I read to escape. I read to learn. I read to be entertained. I read to armchair travel.
And I read to understand the lives of other people. That’s probably the most important reading I do. Understanding enables compassion and empathy – two of the most important human traits that can make the world a better place. We can read to understand what it’s like to be disabled, to lose a partner, to be Autistic, to be a teacher, to be an immigrant, to live in a third world country, to identify as LBGT, to be a writer, to live in poverty, to be rich, to have survived the Holocaust, to start a company, to raise a child with Down’s Syndrome, to run away, to be passionate about something, to be black in America.
In the United States we are still dealing with racial inequality, in a very serious way. The Confederate flag horribleness in the wake of a tremendous tragedy is the latest injustice that leaves me feeling at a loss for what to do. What can and should a white person do?
Well, we can listen. We can read. And we can speak up when we witness injustice. It’s not perfect, but it’s a start.
“If you are not listening, not exposing yourself to unfamiliar perspectives, not watching videos, not engaging in conversation, then you are perpetuating white privilege and white supremacy. It is exactly your ability to not hear, to ignore the situation, that is a mark of your privilege.” – Julia Blount, Salon.com
What can we read? There’s a whole movement – We Need Diverse Books, devoted to helping promote diverse reading selections across a variety of subjects. Just Mercy by Bryan Stevenson and Americanah by Chimamanda Ngozi Adichie were two of the best books I’ve read in the past year. Between the World and Me by Ta-Nehisi Coates is next on my reading list. And I’ve just read the powerful and excellent Citizen: An American Lyric by Claudia Rankine.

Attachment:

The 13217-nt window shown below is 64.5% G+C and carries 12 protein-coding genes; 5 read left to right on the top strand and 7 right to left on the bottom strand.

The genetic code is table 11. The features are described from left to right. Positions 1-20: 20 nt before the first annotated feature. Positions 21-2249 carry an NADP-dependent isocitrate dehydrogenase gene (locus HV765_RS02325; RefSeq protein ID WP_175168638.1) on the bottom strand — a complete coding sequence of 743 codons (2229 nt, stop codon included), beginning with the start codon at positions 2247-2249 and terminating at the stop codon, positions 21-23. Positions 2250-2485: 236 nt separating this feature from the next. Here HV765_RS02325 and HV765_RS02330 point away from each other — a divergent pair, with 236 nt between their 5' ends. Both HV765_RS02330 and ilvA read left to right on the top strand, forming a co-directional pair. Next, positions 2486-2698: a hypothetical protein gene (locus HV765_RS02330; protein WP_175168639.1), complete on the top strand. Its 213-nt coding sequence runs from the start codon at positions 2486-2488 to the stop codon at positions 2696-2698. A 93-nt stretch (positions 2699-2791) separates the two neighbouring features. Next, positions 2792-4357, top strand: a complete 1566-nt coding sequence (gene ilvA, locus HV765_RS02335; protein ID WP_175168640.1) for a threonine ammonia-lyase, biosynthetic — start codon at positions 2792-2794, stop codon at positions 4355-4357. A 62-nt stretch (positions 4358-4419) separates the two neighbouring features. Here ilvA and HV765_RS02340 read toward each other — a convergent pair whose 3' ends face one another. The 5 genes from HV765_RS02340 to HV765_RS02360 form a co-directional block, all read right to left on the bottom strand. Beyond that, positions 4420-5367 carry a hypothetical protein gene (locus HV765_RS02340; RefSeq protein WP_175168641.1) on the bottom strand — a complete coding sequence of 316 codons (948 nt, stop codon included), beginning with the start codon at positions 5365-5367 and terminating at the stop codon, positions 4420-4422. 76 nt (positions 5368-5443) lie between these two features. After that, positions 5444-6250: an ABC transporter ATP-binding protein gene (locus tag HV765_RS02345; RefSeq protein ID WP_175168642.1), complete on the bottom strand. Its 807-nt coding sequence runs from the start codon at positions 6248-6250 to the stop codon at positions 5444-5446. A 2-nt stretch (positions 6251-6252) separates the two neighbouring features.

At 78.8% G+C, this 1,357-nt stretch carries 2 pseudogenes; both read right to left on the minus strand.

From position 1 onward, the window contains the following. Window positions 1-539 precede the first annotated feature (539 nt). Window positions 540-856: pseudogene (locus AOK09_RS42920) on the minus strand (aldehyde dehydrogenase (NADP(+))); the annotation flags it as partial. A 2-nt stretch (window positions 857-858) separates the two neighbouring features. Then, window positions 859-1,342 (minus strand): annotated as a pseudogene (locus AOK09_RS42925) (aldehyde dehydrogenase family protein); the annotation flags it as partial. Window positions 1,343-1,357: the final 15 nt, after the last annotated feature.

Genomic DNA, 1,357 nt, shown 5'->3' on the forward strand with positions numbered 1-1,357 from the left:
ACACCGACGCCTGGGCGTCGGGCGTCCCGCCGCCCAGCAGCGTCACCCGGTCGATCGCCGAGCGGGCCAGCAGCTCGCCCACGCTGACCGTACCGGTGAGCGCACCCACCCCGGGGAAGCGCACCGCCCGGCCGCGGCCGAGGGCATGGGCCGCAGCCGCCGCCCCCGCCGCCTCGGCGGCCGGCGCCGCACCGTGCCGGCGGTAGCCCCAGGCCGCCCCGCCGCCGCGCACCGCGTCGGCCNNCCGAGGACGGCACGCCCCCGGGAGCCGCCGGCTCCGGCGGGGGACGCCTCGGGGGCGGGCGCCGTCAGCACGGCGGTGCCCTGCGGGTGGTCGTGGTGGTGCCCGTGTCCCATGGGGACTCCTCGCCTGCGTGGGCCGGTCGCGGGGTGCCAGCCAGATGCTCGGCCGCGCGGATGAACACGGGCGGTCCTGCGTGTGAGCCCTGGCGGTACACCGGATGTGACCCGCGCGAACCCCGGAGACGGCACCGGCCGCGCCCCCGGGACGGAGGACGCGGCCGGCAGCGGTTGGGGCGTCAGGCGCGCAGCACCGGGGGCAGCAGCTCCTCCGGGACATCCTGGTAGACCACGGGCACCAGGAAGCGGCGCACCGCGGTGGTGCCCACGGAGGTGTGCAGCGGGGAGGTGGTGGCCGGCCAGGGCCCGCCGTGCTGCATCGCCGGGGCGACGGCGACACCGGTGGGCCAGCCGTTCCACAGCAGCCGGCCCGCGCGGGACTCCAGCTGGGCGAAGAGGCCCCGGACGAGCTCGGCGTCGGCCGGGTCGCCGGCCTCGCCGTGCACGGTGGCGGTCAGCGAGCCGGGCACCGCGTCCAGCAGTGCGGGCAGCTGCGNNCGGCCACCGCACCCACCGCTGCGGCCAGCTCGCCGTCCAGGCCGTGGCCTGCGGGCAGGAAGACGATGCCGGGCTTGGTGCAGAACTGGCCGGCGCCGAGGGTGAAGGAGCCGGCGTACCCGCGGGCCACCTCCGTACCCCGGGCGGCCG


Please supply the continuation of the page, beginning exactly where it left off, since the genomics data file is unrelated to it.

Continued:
It’s a short book, but it delivers a big whammy to the gut. It’s prose poetry – a style many people aren’t familiar with, but I think you’ll find it very accessible. It’s important. It’s beautifully written. It left me more mindful about my own behavior. It helped me move a bit closer to understanding the current experience of being black in America. It’s a book everyone should read.
“You and your partner go to see the film The House We Live In. You ask a friend to pick up your child from school. On your way home your phone rings. Your neighbor tells you he is standing at his window watching a menacing black guy casing both your homes. The guy is walking back and forth talking to himself and seems disturbed.
You tell your neighbor that your friend, whom he has met, is babysitting. He says, no, it’s not him. He’s met your friend and this isn’t that nice young man. Anyway, he wants you to know, he’s called the police.
Your partner calls your friend and asks him if there’s a guy walking back and forth in front of your home. Your friend says that if anyone were outside he would see him because he is standing outside. You hear the sirens through the speakerphone.
You friend is speaking to your neighbor when you arrive home. The four police cars are gone. Your neighbor has apologized to your friend and is not apologizing to you. Feeling somewhat responsible for the actions of your neighbor, you clumsily tell your friend that the next time he wants to talk on the phone he should just go in the backyard. He looks at you a long minute before saying he can speak on the phone wherever he wants. Yes, of course, you say. Yes, of course.” – Citizen, page 15
(Author photograph by John Lucas)
Other blogger reviews of Citizen: An American Lyric:
- Books Speak Volumes
- The Daily Dosage
- Estella’s Revenge
- Malcolm Avenue Review
- Shaina Reads
- So Many Books
Readers, what are your favorite books that help you understand the lives of other people?